Hidden Sources of Sugar - dummies

By Dan DeFigio

Many foods that are generally considered healthy are actually quite high in sugar content. That doesn’t mean that they don’t have nutritional value, but it does mean that you have to be aware of how much sugar they contain. Orange juice isn’t bad for you, for example, but it does have a lot of sugar and a lot of calories in one small glass. So drink it sparingly.

Here are some common foods, drinks, and condiments whose sugar content may surprise you:

  • Bottled teas: Tea is good for you, right? Yes, but unless you make it yourself, it may be packed with sugar and other unhealthy ingredients. A 20-ounce bottle of SoBe Green Tea has . . . wait for it . . . 51 grams of sugar!

  • Children’s drinks: One Hi-C Flashin’ Fruit Punch juice box contains only 10 percent real juice, with 30 grams of sugar and lots of chemicals.

  • Coffee drinks: A Starbucks grande Caffè Vanilla Frappuccino (16 ounces) weighs in at a whopping 58 grams of sugar!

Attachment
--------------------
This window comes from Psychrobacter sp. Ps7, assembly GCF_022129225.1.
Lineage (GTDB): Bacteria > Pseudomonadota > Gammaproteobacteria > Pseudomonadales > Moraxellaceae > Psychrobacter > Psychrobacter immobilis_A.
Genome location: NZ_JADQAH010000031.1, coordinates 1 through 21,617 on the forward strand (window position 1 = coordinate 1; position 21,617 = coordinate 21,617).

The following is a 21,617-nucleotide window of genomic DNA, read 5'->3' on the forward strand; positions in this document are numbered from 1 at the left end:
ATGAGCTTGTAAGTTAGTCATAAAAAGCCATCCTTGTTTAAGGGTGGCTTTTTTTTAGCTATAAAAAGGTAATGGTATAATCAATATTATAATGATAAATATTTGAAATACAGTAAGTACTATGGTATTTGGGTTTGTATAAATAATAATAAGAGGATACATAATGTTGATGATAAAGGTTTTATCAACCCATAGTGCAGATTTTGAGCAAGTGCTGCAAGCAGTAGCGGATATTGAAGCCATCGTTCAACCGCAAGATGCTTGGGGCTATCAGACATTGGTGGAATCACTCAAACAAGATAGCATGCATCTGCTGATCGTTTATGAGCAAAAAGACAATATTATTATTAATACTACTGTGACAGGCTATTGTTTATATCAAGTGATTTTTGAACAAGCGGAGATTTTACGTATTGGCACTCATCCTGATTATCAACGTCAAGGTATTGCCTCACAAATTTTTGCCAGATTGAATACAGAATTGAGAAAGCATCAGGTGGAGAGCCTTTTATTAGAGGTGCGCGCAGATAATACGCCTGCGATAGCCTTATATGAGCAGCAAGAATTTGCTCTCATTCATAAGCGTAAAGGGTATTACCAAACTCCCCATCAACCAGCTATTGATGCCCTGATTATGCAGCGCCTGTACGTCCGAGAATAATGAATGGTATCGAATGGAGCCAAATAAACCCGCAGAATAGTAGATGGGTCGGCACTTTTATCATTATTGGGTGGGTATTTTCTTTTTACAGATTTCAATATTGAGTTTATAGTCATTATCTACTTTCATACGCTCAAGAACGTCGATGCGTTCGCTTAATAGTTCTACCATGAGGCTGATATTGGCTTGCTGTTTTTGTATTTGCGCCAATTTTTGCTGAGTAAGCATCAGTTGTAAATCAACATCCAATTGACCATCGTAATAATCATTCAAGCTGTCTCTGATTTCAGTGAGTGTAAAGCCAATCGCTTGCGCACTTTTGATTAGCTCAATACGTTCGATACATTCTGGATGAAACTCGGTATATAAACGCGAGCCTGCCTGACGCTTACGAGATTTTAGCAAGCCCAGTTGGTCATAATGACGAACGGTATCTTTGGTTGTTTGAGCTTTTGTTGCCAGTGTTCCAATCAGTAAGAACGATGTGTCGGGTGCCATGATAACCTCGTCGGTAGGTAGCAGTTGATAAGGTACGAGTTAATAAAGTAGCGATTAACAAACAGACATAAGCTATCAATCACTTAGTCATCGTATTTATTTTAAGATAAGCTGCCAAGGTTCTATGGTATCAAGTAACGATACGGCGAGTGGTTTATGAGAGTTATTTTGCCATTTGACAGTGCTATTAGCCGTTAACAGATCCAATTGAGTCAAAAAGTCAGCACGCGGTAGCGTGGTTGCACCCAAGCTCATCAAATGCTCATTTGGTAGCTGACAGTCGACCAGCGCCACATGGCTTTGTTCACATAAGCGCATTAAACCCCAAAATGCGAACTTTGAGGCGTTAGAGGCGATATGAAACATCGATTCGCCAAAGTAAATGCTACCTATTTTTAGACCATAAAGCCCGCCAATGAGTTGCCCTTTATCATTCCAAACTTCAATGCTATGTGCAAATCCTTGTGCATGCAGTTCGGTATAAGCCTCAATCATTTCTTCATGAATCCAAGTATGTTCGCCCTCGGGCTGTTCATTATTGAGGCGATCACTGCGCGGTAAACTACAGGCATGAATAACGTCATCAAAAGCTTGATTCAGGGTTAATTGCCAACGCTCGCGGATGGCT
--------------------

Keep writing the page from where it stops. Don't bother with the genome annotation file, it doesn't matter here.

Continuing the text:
• Dried fruit: A small handful (1/3 cup) of dried cranberries has 26 grams of sugar. Seven pieces of Wild Garden dried apricots contain 21 grams of sugar.

  • Energy bars and snack bars: Several of the best-selling energy bars are nothing more than glorified candy bars. Just because it has a picture of granola or an athlete on the wrapper doesn’t mean it’s a high-quality snack.

  • Energy drinks: Most energy drinks consist of caffeine, sugar, and a high dose of B vitamins to give you a buzz for an hour or two. They not only spike your insulin levels but also assure the post-sugar crash afterward.

  • Fruit juice: An 8-ounce glass of 100 percent orange juice has 25 grams of sugar. Many other so-called fruit juices are only 10 percent juice, with the rest being high-fructose corn syrup or another sweetener (along with artificial color, artificial flavor, and preservatives).

  • Glazes and sauces: Kashi Sweet & Sour Chicken entree has 25 grams of sugar. Subway’s 6-inch teriyaki chicken sandwich has 17 grams of sugar. When eating out, don’t be afraid to request items without sauces.

  • Granola: Just 2/3 of a cup (a tiny serving!) of organic Cascadian Farm Cinnamon Raisin Granola packs 42 grams of total carbs and 16 grams of sugar.

  • Salad dressing: Fat-free salad dressings are frequently made mostly of sugar and artificial ingredients. Use organic olive oil and vinegar instead.